Pharmaceutical Research

, Volume 30, Issue 7, pp 1758–1767

Surface Analysis of PEGylated Nano-Shields on Nanoparticles Installed by Hydrophobic Anchors

  • M. F. Ebbesen
  • B. Whitehead
  • B. Ballarin-Gonzalez
  • P. Kingshott
  • K. A. Howard
Research Paper

DOI: 10.1007/s11095-013-1018-3

Cite this article as:
Ebbesen, M.F., Whitehead, B., Ballarin-Gonzalez, B. et al. Pharm Res (2013) 30: 1758. doi:10.1007/s11095-013-1018-3

ABSTRACT

Purpose

This work describes a method for functionalisation of nanoparticle surfaces with hydrophilic “nano-shields” and the application of advanced surface characterisation to determine PEG amount and accumulation at the outmost 10 nm surface that is the predominant factor in determining protein and cellular interactions.

Methods

Poly(lactic-co-glycolic acid) (PLGA) nanoparticles were prepared with a hydrophilic PEGylated “nano-shield” inserted at different levels by hydrophobic anchoring using either a phospholipid-PEG conjugate or the copolymer PLGA-block-PEG by an emulsification/diffusion method. Surface and bulk analysis was performed including X-ray photoelectron spectroscopy (XPS), nuclear magnetic resonance spectroscopy (NMR) and zeta potential. Cellular uptake was investigated in RAW 264.7 macrophages by flow cytometry.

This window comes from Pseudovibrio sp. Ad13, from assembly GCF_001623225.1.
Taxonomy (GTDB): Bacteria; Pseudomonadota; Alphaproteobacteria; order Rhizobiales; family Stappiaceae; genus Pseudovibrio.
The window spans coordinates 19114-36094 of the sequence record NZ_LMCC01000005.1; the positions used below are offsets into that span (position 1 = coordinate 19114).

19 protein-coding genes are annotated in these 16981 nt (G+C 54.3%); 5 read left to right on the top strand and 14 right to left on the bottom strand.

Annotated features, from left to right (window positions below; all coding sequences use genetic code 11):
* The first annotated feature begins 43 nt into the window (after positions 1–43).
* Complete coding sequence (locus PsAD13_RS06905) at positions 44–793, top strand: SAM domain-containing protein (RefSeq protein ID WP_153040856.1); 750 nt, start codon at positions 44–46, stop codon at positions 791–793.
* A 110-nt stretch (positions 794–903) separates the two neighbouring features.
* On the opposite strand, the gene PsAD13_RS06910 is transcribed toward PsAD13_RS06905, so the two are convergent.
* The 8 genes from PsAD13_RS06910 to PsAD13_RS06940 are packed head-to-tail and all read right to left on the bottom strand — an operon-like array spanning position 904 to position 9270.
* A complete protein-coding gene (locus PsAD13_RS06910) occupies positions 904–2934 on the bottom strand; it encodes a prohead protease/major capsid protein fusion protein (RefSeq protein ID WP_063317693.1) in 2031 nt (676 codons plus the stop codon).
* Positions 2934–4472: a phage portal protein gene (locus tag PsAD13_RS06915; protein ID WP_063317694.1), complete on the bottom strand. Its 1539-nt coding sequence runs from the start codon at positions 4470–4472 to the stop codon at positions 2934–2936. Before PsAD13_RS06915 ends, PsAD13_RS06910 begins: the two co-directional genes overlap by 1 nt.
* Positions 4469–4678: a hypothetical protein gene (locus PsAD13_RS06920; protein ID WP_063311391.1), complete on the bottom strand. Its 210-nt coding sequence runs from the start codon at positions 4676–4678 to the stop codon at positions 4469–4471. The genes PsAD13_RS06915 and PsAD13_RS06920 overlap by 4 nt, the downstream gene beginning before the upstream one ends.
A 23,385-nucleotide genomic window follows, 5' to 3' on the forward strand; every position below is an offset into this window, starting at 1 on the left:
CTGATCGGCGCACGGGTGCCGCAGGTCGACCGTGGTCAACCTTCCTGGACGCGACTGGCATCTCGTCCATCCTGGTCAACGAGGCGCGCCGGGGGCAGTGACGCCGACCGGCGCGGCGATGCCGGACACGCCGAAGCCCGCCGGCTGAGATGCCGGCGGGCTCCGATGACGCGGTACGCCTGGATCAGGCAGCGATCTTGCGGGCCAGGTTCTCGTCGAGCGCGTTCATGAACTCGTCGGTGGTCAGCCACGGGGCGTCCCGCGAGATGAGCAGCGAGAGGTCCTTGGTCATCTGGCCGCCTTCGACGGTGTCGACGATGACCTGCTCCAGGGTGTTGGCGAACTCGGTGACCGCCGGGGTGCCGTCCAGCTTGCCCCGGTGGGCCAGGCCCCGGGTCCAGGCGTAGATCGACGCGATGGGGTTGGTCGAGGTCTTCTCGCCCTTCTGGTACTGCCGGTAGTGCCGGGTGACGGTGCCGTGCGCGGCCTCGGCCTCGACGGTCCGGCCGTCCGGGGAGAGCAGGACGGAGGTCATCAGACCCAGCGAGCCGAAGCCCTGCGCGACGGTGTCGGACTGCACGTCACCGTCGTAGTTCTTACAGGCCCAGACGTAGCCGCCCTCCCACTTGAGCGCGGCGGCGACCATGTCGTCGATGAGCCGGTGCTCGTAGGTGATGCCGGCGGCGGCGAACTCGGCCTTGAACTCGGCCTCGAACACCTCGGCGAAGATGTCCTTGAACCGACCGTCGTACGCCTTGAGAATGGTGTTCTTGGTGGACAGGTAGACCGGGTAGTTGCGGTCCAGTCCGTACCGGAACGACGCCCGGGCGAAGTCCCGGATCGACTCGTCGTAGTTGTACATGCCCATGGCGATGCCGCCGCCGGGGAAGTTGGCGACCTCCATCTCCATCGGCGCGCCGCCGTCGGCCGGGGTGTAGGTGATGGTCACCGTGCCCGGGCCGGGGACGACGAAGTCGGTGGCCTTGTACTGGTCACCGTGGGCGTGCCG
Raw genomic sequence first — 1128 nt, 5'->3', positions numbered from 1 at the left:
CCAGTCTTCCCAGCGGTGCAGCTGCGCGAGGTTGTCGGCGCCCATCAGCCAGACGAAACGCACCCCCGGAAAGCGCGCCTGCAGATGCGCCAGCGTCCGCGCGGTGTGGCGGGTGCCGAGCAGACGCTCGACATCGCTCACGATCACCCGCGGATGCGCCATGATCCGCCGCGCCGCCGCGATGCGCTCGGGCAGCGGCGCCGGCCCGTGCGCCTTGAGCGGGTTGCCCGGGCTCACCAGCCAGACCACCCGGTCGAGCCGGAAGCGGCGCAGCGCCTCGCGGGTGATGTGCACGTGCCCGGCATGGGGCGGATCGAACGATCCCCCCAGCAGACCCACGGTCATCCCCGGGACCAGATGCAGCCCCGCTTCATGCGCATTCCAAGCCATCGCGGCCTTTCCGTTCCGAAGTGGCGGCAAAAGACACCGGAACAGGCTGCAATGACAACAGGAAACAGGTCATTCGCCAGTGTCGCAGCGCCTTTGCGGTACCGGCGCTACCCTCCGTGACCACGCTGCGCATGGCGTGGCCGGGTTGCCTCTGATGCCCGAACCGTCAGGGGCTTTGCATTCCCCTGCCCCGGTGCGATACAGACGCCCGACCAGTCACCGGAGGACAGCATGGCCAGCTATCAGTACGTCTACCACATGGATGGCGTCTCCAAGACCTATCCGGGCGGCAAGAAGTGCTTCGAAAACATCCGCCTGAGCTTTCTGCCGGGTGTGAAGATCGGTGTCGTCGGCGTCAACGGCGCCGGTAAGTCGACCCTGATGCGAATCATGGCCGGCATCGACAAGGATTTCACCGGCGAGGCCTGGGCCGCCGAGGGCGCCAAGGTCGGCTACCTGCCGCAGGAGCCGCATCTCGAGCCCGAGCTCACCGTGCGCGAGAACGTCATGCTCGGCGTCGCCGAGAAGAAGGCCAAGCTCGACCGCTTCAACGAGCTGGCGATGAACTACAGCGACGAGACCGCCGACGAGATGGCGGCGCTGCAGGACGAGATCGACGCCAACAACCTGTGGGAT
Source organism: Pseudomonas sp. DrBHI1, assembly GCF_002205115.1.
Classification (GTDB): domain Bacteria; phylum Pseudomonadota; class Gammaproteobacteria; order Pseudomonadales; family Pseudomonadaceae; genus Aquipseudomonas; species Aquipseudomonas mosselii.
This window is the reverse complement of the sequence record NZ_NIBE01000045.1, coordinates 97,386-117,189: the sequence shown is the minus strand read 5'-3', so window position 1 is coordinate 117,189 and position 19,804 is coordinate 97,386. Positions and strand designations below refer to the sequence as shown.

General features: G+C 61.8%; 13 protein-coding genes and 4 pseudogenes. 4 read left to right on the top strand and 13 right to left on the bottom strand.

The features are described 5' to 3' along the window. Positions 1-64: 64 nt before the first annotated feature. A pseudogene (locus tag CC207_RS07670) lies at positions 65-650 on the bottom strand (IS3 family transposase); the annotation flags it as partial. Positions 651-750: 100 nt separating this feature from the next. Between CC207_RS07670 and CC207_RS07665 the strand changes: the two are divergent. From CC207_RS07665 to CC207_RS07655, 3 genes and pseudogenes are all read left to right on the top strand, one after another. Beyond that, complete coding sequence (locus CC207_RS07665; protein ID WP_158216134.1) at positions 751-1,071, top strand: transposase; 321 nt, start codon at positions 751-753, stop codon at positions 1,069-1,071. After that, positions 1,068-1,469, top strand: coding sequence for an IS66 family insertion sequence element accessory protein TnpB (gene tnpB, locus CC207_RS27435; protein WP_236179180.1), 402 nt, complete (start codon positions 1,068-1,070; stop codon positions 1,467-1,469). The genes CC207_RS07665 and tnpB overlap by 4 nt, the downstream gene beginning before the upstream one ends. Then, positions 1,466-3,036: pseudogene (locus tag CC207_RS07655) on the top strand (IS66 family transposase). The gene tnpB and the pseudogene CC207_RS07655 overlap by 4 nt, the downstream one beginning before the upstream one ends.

Results

Sub-micron nanoparticles were formed and the combination of (NMR) and XPS revealed increasing PEG levels at the particle surface at higher PLGA-b-PEG copolymer levels. Reduced cellular interaction with RAW 264.7 cells was demonstrated that correlated with greater surface presentation of PEG.

Conclusion

This work demonstrates a versatile procedure for decorating nanoparticle surfaces with hydrophilic “nano-shields”. XPS in combination with NMR enabled precise determination of PEG at the outmost surface to predict and optimize the biological performance of nanoparticle-based drug delivery.

KEY WORDS

nanoparticles PEG stealth surface analysis XPS 

Copyright information

© Springer Science+Business Media New York 2013

Authors and Affiliations

  • M. F. Ebbesen
    • 1
  • B. Whitehead
    • 1
  • B. Ballarin-Gonzalez
    • 1
  • P. Kingshott
    • 2
  • K. A. Howard
    • 1
  1. 1.Interdisciplinary Nanoscience Center (iNANO) Department of Molecular Biology and GeneticsUniversity of AarhusAarhus CDenmark
  2. 2.Industrial Research Institute Swinburne (IRIS)Faculty of Engineering & Industrial SciencesSwinburne University of TechnologyHawthornAustralia